Oct 21, 2016
By Dia Bianca Lao
Anyone who’s ever read a Chinese textbook can attest that these textbooks glorify Guilin. Not only that, politicians also sing praises to this city’s natural endowments and often entertain visiting dignitaries in this resort town. During my last visit to Guilin, I was adamant to find out in less than a week if Guilin and its surrounding areas do indeed live up to its reputation. Here are the top five sights I saw and love to reminisce about.
I spent a good hour here oohing and ahhing at the sight of the abundant stalactites and rock formations, which were illuminated by multi-colored lighting. This lighting enhanced the otherworldly atmosphere contained therein. It was like stumbling into a fairy’s den, another world you’ll normally associate with a fictional novel. The highlight was the laser light musical show at the end of the cave, which gave me chills. With the help of the guide, I could easily visualize animals, cities, and plants among the rock formations.
2. Fubo hill
This attraction made me withstand an intense cardio exercise as I climbed the steps leading up to the lookout point on top that showed a bird’s eye view of the city. You could see panoramic views of the Li River and the developing city’s natural beauty from high above.
Hours away from Guilin, I found myself gaping at the brilliant spectacle of the verdant green man-made terraces carved as far as the eye could see. I could tell from the wide expanse of the terraces that this is the culmination of the Zhuang people’s strenuous efforts and ingeniousness. I rode a cable car to get to the top where I could see just how high and extensive the work done must have been to transform the vast region into layer upon layer of rice terraces. It was a picturesque sight to behold and I could imagine how its beauty changes into golden hues for autumn, crisp white in winter and bright green for summer to keep onlookers wanting to come back again.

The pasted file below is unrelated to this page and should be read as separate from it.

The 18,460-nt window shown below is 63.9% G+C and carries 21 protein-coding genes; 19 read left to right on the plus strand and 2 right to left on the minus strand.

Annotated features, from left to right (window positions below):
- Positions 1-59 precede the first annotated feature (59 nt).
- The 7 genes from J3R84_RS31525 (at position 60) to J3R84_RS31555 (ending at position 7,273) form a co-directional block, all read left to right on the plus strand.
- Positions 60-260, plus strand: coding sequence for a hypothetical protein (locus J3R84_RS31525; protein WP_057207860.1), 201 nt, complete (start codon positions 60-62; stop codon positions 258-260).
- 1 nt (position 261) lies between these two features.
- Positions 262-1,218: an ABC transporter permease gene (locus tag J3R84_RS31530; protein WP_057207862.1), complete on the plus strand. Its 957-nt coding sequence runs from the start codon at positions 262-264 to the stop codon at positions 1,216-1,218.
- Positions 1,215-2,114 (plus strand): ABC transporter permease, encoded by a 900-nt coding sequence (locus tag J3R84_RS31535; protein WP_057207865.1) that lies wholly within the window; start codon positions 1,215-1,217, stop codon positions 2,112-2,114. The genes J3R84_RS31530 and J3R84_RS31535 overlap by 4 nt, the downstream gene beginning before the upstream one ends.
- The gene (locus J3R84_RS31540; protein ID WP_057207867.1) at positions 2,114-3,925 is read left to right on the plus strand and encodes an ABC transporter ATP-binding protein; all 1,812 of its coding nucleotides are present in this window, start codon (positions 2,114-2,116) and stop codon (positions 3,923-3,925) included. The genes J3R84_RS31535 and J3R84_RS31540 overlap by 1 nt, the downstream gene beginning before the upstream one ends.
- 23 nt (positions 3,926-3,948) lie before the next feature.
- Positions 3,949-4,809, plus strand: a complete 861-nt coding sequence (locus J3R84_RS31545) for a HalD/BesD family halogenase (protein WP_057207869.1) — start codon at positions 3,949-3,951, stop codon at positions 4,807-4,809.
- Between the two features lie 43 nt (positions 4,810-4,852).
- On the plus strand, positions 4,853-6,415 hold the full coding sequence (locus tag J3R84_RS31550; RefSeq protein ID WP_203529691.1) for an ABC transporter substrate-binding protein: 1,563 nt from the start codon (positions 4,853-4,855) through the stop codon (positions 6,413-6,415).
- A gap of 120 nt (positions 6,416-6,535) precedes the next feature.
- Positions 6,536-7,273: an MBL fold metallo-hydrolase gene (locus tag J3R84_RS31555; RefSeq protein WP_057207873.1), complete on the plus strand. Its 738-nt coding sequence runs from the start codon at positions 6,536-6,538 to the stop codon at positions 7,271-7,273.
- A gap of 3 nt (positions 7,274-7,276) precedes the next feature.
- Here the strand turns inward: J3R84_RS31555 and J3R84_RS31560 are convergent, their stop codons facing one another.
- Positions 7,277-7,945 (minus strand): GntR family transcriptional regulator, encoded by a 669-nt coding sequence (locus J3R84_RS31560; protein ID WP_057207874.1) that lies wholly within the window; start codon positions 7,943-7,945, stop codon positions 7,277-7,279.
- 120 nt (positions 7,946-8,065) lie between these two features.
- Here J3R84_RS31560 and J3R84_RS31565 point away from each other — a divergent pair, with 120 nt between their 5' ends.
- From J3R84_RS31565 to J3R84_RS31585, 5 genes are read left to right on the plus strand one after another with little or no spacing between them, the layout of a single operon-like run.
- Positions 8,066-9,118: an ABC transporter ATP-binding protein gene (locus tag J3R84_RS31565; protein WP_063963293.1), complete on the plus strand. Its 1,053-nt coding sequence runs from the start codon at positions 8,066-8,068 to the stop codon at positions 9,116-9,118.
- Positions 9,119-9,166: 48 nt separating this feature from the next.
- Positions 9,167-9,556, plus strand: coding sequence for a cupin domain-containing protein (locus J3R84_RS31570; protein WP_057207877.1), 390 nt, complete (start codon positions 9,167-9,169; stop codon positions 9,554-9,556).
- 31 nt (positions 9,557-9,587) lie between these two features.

The moment I stumbled upon the Long Hair Village, the Guinness world book record holder for the “world’s longest hair village”, I was intrigued. I was bewildered that such a place even exists! I discovered with my own eyes that the village is beautiful with its rustic charm and truly, its residents does indeed live up to their village name. The Yao ethnic women who reside there were the embodiment of brunette Rapunzels. They dress in unique and colorful traditional clothing and performed by singing and dancing. It was amusing to watch as they invited male guests to participate in a mock wedding ceremony as done in their village. You may ask: how do they keep their hair jet-black even when they’re old and wrinkled? They do so by washing their hair with fermented rice water! Nature truly works wonders.
As featured on the 20 yuan note, you can see the lush landscape looking reminiscent of Ha Long Bay at every twist and turn on this relaxing cruise. I saw fishermen, some with tourists, on their bamboo rafts sailing through the calm water. After a few hours, the cruise stops at Yangshuo, a small town where you can easily find food or bargain with small shops selling pearl, jade, Chinese paintings and more.
After being left breathless by these five stand-out sights, I was rest assured that Guilin and its surrounding areas are indeed worth a visit and are definitely worthy of its accolades.
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About the Author
Dia Bianca Lao
Dia may look like your average Asian bookworm but she is always up for an adventure! Having skydived twice in Australia and New Zealand, she has lived in 3 countries and visited 16 others. Armed with her selfie stick, big tote and even bigger dreams, she embarks for new and faraway places for her next dose of adrenaline rush. She shares her travel tips and experiences on her blog: Wewillgoplaces, where she confesses experiences from bathing nude in a Japanese onsen to munching on HelloKitty food